I wouldn’t mind those vast electro-magnetic metal-detecting tollgates in every shop if they were used for anything other than wasting my time.
I must, somehow, set one off at least every month. Every time I do (as tonight), I stop, turn around, and cast about for a security type person. Failing to find one who is as interested in the alarm as I am, I then have to bother some already harassed shop worker who, frankly, deserves a little better.
Now I’ve made them anxious. It’s their responsibility to verify that I’m not a shoplifter, and am free to go about the rest of my life without a stain on my character.
They really, really don’t want to go through several bags of shopping to locate the one magnetic strip (probably hidden on a small pack of AA batteries) not thoroughly enough zapped by a bored cashier. They tell me not to worry about it.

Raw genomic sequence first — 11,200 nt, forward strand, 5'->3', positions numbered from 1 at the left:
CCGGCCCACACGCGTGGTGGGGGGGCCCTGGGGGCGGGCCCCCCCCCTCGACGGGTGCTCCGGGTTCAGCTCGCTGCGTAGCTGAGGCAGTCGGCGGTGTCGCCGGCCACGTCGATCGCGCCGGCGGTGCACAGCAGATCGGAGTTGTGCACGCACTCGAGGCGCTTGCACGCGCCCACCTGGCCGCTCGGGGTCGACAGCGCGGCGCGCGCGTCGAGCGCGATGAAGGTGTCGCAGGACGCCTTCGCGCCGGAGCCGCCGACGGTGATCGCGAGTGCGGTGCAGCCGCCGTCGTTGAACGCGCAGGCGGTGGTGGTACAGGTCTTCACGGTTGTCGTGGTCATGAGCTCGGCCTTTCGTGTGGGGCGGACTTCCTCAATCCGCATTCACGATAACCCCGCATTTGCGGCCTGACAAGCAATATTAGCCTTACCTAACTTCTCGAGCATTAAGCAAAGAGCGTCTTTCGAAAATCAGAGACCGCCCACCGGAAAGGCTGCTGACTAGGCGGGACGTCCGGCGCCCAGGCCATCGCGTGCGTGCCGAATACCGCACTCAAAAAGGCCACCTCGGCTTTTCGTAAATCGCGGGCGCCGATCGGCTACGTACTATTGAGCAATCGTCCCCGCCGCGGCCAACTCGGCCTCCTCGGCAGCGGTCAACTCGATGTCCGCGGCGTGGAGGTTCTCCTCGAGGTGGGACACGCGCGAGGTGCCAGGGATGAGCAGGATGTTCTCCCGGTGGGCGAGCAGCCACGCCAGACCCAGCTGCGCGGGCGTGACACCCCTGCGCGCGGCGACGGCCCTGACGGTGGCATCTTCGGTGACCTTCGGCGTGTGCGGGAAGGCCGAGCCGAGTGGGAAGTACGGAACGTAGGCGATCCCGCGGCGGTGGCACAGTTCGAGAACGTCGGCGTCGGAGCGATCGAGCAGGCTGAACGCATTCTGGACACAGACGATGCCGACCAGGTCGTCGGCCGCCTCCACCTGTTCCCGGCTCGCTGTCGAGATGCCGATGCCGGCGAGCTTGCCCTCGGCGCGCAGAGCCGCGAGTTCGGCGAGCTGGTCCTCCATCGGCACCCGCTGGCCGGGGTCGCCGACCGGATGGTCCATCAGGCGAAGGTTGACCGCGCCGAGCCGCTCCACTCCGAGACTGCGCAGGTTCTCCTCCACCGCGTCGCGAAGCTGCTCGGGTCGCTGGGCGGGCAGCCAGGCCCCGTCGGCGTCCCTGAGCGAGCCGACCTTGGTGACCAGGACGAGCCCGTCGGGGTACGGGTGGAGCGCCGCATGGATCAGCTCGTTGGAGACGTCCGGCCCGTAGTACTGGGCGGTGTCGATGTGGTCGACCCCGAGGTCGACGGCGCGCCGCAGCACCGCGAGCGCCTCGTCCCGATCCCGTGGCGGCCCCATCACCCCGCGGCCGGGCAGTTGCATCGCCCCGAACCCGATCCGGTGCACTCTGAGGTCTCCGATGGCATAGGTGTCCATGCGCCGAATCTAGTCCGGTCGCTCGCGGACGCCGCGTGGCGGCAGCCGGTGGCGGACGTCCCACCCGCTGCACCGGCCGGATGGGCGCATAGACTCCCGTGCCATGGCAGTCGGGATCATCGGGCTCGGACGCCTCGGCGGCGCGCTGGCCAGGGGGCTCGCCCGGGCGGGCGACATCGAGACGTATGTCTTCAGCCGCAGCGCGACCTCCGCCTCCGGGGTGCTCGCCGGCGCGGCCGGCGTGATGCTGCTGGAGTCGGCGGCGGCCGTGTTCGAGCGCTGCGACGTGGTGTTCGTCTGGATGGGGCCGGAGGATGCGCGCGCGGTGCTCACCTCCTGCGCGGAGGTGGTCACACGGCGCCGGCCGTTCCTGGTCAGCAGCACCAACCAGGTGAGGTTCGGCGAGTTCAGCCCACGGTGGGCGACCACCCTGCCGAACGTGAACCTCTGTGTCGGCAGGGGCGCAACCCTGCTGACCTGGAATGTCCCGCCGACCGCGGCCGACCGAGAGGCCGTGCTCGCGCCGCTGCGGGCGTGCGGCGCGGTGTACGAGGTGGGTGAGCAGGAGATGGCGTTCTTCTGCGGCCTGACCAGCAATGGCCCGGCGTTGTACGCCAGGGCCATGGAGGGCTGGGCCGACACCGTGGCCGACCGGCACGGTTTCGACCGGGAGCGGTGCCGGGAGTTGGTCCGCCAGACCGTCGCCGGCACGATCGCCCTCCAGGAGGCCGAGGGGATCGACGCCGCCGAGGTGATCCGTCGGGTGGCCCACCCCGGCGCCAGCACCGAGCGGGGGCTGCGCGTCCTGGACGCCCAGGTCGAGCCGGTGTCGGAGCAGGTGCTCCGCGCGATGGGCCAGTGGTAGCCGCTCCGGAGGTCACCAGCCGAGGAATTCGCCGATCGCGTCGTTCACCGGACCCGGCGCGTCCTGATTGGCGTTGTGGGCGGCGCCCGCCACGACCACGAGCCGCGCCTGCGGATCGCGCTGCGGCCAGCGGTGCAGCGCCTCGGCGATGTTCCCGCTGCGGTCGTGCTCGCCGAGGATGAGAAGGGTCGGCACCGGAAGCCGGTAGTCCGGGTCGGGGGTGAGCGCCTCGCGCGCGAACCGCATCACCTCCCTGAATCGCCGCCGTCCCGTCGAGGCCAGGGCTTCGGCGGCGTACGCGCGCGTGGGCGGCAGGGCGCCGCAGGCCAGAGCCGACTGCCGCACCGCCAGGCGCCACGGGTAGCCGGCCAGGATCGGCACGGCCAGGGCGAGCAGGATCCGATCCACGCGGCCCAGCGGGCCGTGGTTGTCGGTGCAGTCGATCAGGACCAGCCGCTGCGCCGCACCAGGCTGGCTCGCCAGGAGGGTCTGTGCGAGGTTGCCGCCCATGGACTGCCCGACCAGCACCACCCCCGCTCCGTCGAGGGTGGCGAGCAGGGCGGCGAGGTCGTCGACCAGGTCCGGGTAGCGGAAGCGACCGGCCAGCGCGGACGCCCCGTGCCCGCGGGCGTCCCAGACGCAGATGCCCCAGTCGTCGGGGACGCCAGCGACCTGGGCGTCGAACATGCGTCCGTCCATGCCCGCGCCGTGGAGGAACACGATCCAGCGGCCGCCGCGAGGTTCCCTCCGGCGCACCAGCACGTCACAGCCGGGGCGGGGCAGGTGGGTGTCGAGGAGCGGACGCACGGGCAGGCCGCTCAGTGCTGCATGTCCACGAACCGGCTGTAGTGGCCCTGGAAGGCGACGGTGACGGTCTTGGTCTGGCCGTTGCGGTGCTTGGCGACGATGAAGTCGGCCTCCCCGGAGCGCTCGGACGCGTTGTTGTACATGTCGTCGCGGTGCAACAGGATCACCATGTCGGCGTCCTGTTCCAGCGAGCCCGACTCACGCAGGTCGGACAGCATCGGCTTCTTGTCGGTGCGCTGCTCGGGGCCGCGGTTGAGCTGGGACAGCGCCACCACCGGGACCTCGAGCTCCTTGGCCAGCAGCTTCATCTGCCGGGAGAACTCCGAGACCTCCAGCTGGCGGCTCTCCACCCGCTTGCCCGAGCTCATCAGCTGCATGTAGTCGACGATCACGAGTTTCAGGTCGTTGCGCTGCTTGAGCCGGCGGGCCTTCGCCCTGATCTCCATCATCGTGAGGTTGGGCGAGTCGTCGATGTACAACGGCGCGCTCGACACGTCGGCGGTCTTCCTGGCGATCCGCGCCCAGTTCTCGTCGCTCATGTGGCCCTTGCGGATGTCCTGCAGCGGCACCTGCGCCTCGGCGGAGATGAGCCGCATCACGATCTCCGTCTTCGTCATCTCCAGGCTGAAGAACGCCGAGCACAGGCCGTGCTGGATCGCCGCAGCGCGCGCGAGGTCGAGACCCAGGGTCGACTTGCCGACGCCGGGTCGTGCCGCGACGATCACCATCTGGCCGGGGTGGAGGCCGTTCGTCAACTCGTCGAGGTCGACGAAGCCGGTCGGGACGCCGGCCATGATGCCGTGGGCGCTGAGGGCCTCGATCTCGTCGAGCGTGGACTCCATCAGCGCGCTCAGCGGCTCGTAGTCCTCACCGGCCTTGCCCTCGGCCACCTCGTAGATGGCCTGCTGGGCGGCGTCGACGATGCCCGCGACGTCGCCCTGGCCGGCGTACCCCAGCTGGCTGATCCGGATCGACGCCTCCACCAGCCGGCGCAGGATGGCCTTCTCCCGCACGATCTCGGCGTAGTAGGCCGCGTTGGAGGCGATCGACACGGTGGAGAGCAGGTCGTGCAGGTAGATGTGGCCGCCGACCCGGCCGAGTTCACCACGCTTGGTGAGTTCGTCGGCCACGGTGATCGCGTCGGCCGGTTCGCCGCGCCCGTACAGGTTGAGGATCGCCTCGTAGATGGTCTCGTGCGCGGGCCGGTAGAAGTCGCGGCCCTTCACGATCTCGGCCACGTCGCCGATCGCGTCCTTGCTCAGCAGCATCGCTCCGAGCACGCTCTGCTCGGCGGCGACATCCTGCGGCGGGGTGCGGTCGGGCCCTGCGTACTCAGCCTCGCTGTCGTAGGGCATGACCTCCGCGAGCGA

Off I go, leaving a trail of minor inconvenience, and setting off the alarm again.
I used to think that it was the act of stopping and offering my shopping for inspection that guaranteed, like a badge of compliance, I would not need to be searched. It’s this frustrating logic that causes me to stop in the first place: a real thief would not stop, therefore I must stop to prove I’m not a thief.
Now I think this is wrong. I am reluctantly coming round to the idea that I simply don’t look like a freelance stock-taker. When the alarm goes off, staff glance up and make a snap decision as to whether I’m worth the bother. I never am.
I should therefore not even bother to stop.
And that, m’lud, is my defence for the alleged shoplifting incident occurring in March of 2004.